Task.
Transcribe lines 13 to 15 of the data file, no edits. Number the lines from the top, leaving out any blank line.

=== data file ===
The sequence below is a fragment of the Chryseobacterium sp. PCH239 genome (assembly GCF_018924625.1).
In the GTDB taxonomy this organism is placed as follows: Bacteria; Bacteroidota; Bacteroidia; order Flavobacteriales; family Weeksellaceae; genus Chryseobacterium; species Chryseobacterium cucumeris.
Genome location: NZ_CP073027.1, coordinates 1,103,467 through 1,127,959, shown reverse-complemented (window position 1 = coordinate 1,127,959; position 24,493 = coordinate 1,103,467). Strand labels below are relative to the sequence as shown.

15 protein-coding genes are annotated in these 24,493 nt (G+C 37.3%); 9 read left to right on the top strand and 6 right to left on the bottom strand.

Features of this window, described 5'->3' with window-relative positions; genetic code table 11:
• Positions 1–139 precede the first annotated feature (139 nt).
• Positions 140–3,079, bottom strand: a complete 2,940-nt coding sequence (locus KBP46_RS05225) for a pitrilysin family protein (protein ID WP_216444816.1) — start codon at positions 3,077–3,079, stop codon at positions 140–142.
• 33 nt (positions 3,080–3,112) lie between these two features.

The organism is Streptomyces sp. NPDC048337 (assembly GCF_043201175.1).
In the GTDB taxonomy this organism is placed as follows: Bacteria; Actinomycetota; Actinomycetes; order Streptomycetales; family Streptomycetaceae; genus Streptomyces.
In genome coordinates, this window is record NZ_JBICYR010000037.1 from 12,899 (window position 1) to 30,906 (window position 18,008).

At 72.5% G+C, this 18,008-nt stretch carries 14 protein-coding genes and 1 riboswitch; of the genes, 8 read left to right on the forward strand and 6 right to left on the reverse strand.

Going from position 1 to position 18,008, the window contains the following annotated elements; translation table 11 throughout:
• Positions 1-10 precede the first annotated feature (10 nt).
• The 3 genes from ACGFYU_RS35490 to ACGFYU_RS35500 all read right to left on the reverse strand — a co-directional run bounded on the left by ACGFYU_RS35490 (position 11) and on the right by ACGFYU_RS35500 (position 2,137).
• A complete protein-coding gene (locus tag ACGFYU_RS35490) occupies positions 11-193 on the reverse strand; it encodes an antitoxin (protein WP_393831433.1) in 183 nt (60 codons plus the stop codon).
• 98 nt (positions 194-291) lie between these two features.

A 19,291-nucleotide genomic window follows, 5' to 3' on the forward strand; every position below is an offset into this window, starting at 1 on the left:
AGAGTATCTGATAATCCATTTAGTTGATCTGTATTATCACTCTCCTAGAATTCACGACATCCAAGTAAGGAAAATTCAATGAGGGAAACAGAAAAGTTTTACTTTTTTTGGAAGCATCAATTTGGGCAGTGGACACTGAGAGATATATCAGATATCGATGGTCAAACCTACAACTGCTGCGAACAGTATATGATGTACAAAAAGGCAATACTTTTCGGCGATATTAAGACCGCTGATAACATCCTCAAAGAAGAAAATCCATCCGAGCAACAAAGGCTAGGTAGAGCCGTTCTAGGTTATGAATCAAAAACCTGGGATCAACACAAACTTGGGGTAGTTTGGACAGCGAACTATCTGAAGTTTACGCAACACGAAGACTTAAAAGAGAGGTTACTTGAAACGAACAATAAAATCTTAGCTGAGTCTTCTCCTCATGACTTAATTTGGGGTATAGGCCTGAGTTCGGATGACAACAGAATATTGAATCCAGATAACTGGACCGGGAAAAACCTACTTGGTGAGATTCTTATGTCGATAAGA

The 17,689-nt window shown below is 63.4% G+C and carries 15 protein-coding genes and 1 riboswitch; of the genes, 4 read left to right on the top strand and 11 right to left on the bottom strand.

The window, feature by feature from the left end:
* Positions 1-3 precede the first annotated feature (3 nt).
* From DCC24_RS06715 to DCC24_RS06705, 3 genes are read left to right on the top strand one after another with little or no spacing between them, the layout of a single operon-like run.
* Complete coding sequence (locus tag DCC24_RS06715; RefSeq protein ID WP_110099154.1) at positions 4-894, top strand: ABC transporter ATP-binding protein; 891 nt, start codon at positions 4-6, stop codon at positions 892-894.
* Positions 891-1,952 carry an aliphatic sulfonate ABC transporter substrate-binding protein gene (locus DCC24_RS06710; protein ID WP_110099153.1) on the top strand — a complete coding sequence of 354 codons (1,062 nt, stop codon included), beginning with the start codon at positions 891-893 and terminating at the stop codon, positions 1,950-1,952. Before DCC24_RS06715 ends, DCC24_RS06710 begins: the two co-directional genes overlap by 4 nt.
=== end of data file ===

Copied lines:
Going from position 1 to position 18,008, the window contains the following annotated elements; translation table 11 throughout:
• Positions 1-10 precede the first annotated feature (10 nt).
• The 3 genes from ACGFYU_RS35490 to ACGFYU_RS35500 all read right to left on the reverse strand — a co-directional run bounded on the left by ACGFYU_RS35490 (position 11) and on the right by ACGFYU_RS35500 (position 2,137).